A delegation of officials from Venezuela’s government is reportedly pitching the country’s upcoming cryptocurrency petro in Qatar in an attempt to gain the latter as an early investor.
Citing source with knowledge of the diplomatic meetings, Bloomberg is reporting that a group of Venezuelan officials led by ‘crypto superintendent’ Carlos Vargas is currently in Qatar, hoping to land the oil-rich Middle Eastern state as an early investor. The delegation is luring Qatar by ‘currently negotiating discounts’ ahead of the oil-backed cryptocurrency’s upcoming ‘sale’ in February, the report added.
It’s notable that Venezuela is reaching out to Qatar to buy into its cryptocurrency. Qatar is facing its own economic blockade by a Saudi-led coalition since mid-2016 and has been making friends elsewhere by purchasing Airbus commercial planes from France ($6.35 billion), warships from Italy ($5..91 billion), 24 Typhoon fighter jets from the UK ($8 billion) and a $12 billion deal with the US for 72 F-15 fighter jets.
A month-long ‘private pre-sale” will begin on February 15, where government officials expect to raise as much as $1.3 billion, before the sale extends to individuals. Venezuela’s government also intends to pay public workers in the digital token before encouraging them to use the cryptocurrency with tax benefits.
As reported in December, controversial Venezuelan president Nicolás Maduro first announced the state cryptocurrency as a solution to circumvent economic sanctions imposed by the United States’ presidential administration. The sanctions have proved a crippling blockade, cutting Venezuela’s access to global finance and international banking. Petro will be primarily backed by oil, Maduro said, alongside other commodities in gold and diamonds.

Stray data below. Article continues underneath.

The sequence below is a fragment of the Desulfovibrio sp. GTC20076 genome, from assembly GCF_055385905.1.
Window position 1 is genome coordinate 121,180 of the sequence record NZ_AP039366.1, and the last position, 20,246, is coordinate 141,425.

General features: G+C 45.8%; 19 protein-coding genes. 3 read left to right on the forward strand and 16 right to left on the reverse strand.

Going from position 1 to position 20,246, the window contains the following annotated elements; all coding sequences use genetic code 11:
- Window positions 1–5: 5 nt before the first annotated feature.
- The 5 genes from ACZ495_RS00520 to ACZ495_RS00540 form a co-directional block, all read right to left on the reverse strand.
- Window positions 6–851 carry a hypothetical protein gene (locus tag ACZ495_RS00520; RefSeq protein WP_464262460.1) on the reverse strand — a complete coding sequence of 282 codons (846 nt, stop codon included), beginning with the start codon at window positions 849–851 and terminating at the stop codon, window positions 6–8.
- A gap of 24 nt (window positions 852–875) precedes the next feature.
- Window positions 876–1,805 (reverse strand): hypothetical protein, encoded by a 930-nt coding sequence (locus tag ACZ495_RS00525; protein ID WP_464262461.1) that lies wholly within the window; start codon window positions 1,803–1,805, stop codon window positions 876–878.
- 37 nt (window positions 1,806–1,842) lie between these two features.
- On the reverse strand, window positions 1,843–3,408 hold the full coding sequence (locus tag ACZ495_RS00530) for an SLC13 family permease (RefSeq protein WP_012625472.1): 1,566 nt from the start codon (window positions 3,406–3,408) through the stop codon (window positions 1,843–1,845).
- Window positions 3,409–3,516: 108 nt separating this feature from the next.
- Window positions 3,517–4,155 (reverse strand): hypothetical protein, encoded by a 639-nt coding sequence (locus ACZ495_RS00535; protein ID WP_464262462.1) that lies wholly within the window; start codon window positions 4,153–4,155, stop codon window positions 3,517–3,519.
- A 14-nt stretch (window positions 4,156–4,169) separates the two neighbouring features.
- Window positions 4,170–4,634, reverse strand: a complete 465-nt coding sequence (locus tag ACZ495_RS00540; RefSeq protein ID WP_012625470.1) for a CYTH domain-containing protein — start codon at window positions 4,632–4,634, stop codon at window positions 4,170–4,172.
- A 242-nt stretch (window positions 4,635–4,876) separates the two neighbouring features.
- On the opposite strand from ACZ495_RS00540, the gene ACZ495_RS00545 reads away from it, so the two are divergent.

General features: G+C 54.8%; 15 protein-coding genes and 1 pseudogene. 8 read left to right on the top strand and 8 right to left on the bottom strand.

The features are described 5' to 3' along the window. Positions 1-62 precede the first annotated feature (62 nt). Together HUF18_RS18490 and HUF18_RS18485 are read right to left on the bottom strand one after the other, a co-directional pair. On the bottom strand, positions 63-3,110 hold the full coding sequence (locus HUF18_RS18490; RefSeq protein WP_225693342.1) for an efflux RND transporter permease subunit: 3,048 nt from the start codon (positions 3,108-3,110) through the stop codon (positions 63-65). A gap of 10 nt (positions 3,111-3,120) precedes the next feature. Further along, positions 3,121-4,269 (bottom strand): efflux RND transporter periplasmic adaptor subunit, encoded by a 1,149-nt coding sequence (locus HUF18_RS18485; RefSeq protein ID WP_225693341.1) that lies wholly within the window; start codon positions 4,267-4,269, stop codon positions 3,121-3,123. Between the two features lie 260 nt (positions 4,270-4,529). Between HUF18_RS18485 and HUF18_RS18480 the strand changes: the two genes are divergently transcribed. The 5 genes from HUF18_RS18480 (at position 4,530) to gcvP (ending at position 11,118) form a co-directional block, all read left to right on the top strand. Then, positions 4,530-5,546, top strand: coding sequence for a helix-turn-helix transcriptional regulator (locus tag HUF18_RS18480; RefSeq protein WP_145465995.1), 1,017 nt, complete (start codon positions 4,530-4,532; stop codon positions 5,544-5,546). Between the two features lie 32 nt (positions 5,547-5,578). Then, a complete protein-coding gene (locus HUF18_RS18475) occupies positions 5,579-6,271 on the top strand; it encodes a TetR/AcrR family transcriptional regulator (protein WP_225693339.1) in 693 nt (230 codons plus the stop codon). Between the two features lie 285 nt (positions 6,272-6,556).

On January 9, Maduro doubled down on the plan to launch the petro by announcing the upcoming issuance of 100 million petros – some of which is currently being offered on a discount to Qatar. Each petro will be backed by an oil barrel in Venezuela’s reserves, valuing the first issuance of the petro at approximately $6 billion.
The following day, the opposition-run Venezuelan congress outlawed Maduro’s petro as an “illegal and unconstitutional” instrument that was effectively “an effort to illegally mortgage” Venezuela’s oil reserves.
The Venezuelan Parliament’s legislator Jorge Milan said:
“This is not a cryptocurrency, this is a forward sale of Venezuelan oil. It is tailor-made for corruption.”
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